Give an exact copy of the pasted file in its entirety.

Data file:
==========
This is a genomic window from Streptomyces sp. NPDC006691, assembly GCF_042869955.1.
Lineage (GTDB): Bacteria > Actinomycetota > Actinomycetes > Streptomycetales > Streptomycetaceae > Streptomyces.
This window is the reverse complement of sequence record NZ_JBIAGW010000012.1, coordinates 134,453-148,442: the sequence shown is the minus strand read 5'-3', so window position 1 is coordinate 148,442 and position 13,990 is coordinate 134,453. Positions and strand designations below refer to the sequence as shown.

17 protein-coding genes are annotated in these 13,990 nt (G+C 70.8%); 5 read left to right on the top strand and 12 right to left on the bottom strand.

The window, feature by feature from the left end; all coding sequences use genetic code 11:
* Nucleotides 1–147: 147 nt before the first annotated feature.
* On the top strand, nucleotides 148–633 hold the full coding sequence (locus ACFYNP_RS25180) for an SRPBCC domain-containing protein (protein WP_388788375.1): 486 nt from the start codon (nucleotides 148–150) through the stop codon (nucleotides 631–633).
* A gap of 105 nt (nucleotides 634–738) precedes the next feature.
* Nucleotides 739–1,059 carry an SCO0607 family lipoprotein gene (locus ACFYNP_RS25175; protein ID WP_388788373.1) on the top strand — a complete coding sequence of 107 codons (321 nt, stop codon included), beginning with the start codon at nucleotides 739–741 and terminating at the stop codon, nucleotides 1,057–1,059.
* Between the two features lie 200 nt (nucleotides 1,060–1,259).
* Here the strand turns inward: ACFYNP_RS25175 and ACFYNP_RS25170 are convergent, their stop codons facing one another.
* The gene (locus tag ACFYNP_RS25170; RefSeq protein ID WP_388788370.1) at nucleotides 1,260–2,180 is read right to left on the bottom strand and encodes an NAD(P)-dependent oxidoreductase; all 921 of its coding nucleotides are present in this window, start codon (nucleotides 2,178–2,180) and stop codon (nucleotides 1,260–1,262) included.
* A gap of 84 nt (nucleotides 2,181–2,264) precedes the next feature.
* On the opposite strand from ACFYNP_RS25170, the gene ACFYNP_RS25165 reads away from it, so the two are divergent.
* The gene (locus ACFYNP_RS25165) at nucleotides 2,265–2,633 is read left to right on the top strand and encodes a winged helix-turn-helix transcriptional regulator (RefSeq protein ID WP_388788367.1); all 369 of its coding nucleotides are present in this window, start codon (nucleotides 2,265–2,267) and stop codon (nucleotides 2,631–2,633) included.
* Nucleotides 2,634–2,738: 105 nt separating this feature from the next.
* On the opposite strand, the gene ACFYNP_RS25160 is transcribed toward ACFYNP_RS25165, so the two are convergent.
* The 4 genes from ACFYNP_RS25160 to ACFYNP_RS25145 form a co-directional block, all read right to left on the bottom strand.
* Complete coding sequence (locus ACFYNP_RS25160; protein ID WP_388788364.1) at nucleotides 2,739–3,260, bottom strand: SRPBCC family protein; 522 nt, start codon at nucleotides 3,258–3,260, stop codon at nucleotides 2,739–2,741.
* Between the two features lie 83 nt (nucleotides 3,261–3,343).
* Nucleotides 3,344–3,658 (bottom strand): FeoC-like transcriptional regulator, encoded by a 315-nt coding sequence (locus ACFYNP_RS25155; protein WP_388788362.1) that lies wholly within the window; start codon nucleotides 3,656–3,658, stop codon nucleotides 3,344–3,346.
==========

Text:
This is a genomic window from Streptomyces sp. NPDC006691, assembly GCF_042869955.1.
Lineage (GTDB): Bacteria > Actinomycetota > Actinomycetes > Streptomycetales > Streptomycetaceae > Streptomyces.
This window is the reverse complement of sequence record NZ_JBIAGW010000012.1, coordinates 134,453-148,442: the sequence shown is the minus strand read 5'-3', so window position 1 is coordinate 148,442 and position 13,990 is coordinate 134,453. Positions and strand designations below refer to the sequence as shown.

17 protein-coding genes are annotated in these 13,990 nt (G+C 70.8%); 5 read left to right on the top strand and 12 right to left on the bottom strand.

The window, feature by feature from the left end; all coding sequences use genetic code 11:
* Nucleotides 1–147: 147 nt before the first annotated feature.
* On the top strand, nucleotides 148–633 hold the full coding sequence (locus ACFYNP_RS25180) for an SRPBCC domain-containing protein (protein WP_388788375.1): 486 nt from the start codon (nucleotides 148–150) through the stop codon (nucleotides 631–633).
* A gap of 105 nt (nucleotides 634–738) precedes the next feature.
* Nucleotides 739–1,059 carry an SCO0607 family lipoprotein gene (locus ACFYNP_RS25175; protein ID WP_388788373.1) on the top strand — a complete coding sequence of 107 codons (321 nt, stop codon included), beginning with the start codon at nucleotides 739–741 and terminating at the stop codon, nucleotides 1,057–1,059.
* Between the two features lie 200 nt (nucleotides 1,060–1,259).
* Here the strand turns inward: ACFYNP_RS25175 and ACFYNP_RS25170 are convergent, their stop codons facing one another.
* The gene (locus tag ACFYNP_RS25170; RefSeq protein ID WP_388788370.1) at nucleotides 1,260–2,180 is read right to left on the bottom strand and encodes an NAD(P)-dependent oxidoreductase; all 921 of its coding nucleotides are present in this window, start codon (nucleotides 2,178–2,180) and stop codon (nucleotides 1,260–1,262) included.
* A gap of 84 nt (nucleotides 2,181–2,264) precedes the next feature.
* On the opposite strand from ACFYNP_RS25170, the gene ACFYNP_RS25165 reads away from it, so the two are divergent.
* The gene (locus ACFYNP_RS25165) at nucleotides 2,265–2,633 is read left to right on the top strand and encodes a winged helix-turn-helix transcriptional regulator (RefSeq protein ID WP_388788367.1); all 369 of its coding nucleotides are present in this window, start codon (nucleotides 2,265–2,267) and stop codon (nucleotides 2,631–2,633) included.
* Nucleotides 2,634–2,738: 105 nt separating this feature from the next.
* On the opposite strand, the gene ACFYNP_RS25160 is transcribed toward ACFYNP_RS25165, so the two are convergent.
* The 4 genes from ACFYNP_RS25160 to ACFYNP_RS25145 form a co-directional block, all read right to left on the bottom strand.
* Complete coding sequence (locus ACFYNP_RS25160; protein ID WP_388788364.1) at nucleotides 2,739–3,260, bottom strand: SRPBCC family protein; 522 nt, start codon at nucleotides 3,258–3,260, stop codon at nucleotides 2,739–2,741.
* Between the two features lie 83 nt (nucleotides 3,261–3,343).
* Nucleotides 3,344–3,658 (bottom strand): FeoC-like transcriptional regulator, encoded by a 315-nt coding sequence (locus ACFYNP_RS25155; protein WP_388788362.1) that lies wholly within the window; start codon nucleotides 3,656–3,658, stop codon nucleotides 3,344–3,346.